World Prematurity Day: India has the world’s highest preterm babies!

Bangalore based Motherhood Hospitals launched ‘Prepare’ a Preterm Parenting Support Group for the first time in India to mark “World Prematurity Day”

Motherhood Hospitals, Bangalore, launched a Preterm Parent Support Group called Prepare. Present at the event were Mr Vijayarathna Venkatraman, CEO, Motherhood Hospitals, Dr. Vikas Satwik, Consultant, Neonatologist and Paediatrician, Motherhood Hospitals and Dr Prashanth Gowda, Consultant, Neonatologist and Paediatrician, Motherhood Hospitals.

Bangalore: India has the highest number of preterm babies being born and the Infant Mortality Rate in the country is 40 per 1,000 live births. In 2015, for the first time, the complications of preterm birth outranked all other causes as the world’s number one killer of young children. Of the estimated 6.3 million deaths of children under the age of 5 in 2013, complications from preterm births accounted for nearly 1.1 million deaths

In the above background, the Motherhood Hospitals, Bangalore has launched a Preterm Parent Support Group called ‘Prepare’ in India. This group will provide emotional support to new parents who have delivered a preemie baby, by helping them clear their doubts, answering their queries, support them through the delicate phase of their life. This launch also marked the “World Prematurity Day” on November 17th and creates awareness on the rising numbers of premature births.

Talking about the NICU facilities at Motherhood, Dr Prashanth Gowda, Consultant, Neonatologist and Pediatrician, said, “Treating preterm babies is a teamwork with highly skilled neonatologists supported by skilled nursing staff and advanced technology. Our team at Motherhood has handled some of the most challenging prematurely born, low birth-weight neonates and babies with sever and complex conditions through effective interventions and timely care. We are constantly striving to provide the best care to high-risk newborns through its state-of-the-art facilities and highly skilled team of neonatologists.”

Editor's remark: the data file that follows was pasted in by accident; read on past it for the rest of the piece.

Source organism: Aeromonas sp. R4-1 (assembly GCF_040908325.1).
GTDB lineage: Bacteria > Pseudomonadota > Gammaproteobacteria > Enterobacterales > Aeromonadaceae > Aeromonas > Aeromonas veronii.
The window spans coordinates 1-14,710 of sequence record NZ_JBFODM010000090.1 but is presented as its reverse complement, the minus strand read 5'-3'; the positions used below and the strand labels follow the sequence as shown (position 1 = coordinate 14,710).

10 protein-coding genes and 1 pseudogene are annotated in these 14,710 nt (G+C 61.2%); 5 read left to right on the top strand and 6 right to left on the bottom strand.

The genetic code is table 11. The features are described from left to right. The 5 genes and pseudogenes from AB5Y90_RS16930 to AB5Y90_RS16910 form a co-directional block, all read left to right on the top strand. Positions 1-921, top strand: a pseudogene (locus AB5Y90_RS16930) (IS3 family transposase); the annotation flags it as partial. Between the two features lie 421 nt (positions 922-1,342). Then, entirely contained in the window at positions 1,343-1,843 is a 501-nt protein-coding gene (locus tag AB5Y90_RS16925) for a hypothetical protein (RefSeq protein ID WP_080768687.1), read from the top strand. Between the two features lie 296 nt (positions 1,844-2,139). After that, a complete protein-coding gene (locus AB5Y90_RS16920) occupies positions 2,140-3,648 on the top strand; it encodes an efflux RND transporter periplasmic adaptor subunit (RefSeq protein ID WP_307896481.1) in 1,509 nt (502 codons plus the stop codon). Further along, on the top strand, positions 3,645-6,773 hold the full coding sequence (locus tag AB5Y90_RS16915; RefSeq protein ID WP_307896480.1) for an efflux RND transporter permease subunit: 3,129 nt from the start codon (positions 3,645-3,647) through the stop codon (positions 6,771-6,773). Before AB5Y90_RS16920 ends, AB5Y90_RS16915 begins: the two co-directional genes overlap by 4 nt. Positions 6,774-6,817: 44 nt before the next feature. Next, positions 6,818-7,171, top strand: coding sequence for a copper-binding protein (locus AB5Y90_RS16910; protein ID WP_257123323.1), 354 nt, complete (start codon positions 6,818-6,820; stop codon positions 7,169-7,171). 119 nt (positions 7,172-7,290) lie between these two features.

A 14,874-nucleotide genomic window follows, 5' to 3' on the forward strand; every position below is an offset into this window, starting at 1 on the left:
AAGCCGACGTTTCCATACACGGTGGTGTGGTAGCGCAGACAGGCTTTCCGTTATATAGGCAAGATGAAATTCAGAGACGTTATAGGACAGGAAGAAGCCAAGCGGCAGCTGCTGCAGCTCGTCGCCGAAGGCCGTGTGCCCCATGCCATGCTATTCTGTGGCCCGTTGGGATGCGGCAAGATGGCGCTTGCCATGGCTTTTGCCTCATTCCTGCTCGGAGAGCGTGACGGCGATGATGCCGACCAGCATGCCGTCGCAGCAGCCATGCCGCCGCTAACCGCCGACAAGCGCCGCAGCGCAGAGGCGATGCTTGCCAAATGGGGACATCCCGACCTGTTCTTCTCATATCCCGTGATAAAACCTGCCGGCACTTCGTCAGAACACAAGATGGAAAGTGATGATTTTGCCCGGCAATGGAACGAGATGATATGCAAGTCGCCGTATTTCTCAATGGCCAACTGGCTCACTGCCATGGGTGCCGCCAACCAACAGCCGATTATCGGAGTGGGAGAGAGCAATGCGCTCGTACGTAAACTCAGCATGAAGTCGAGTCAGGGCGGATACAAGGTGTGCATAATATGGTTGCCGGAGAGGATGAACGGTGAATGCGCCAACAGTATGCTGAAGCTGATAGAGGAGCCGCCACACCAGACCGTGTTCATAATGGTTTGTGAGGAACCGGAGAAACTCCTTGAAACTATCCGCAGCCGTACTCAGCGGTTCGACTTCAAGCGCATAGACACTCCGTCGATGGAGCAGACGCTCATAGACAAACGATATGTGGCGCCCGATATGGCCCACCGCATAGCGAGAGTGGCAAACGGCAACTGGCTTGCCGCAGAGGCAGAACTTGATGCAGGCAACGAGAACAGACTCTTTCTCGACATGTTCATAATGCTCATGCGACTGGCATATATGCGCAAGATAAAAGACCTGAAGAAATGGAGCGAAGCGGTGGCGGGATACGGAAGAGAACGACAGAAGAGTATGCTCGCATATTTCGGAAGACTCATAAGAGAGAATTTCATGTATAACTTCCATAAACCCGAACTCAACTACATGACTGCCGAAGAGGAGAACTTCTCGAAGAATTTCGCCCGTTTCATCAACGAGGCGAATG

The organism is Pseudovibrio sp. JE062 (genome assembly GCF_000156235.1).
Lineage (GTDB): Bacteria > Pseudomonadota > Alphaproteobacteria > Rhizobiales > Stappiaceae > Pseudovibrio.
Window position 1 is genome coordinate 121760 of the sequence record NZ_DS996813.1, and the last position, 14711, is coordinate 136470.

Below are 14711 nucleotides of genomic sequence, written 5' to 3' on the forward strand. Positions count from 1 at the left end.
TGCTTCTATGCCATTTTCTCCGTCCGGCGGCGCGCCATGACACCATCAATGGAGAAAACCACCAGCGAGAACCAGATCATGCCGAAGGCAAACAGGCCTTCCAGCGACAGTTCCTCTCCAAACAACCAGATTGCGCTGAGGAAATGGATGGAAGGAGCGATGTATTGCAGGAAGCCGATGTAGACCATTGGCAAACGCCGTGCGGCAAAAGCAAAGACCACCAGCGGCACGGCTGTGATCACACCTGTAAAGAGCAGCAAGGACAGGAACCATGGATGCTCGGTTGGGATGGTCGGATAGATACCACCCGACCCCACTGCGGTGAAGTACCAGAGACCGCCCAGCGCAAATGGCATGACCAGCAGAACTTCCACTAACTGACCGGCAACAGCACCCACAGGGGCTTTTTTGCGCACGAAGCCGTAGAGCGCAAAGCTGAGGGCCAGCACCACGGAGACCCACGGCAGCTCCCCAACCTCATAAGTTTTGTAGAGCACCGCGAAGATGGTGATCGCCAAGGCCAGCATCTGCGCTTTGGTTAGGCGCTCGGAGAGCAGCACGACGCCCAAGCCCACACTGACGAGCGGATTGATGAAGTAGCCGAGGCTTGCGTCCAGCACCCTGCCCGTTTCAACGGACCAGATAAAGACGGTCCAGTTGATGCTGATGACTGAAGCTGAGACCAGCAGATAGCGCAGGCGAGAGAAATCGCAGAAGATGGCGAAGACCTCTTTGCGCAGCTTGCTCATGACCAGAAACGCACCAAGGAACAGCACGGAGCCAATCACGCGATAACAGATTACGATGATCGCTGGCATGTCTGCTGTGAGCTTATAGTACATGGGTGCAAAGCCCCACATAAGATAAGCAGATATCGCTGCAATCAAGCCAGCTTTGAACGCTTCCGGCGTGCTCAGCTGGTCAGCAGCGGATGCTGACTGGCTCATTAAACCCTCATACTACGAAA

“When I had my baby at the 30th Week, way before the due date, I was paranoid and depressed and didn’t know how to handle the whole situation and even to hold such a tiny baby properly. The fact that my baby is in the NICU with all that wires and tubes attached to her tiny body killed me every time I went to NICU to visit her. On our third day, a mother brought in her daughter who had spent time in the NICU and I asked her, ‘How did you get through months? I can’t even get through this day’. It helped so much to talk to her and gave me confidence to see her little toddler healthy and active”, said Ashwini, one of the parents from the support group.

world-prematurity-day A premature birth is when a baby is born alive before the end of the 37th week of pregnancy. A normal pregnancy lasts 40 weeks. Premature babies generally weigh less than 2,500 grams.

Although there are a few online forums in our country to support the NICU parents, this is the first time a hospital has taken the initiative to provide necessary information and support to the stressful parents of the premature babies.

Talking on the launch, Dr Vikas Satwik, Consultant, Neonatologist and Pediatrician at Motherhood Hospital, said, “Parents who have a baby in the neonatal intensive care unit (NICU) are under a lot of stress. And while doctors and nurses are monitoring their child 24/7, it makes a lot of difference and boost the confidence of the parents with premature babies by speaking to the parents who have gone through the similar experience and on how they overcame the emotional and physical challenges.”

After the antenatal and post-natal counselling, parents of premature newborns are extended emotional and psychological support that helps them be strong and take better care of their newborn. Support is given in terms of counselling, videos and one-on-one interactions with qualified personnel. The initiative here is aimed at bringing the parents together to interact and share their experiences and eventually create a self-sufficient support network amongst them.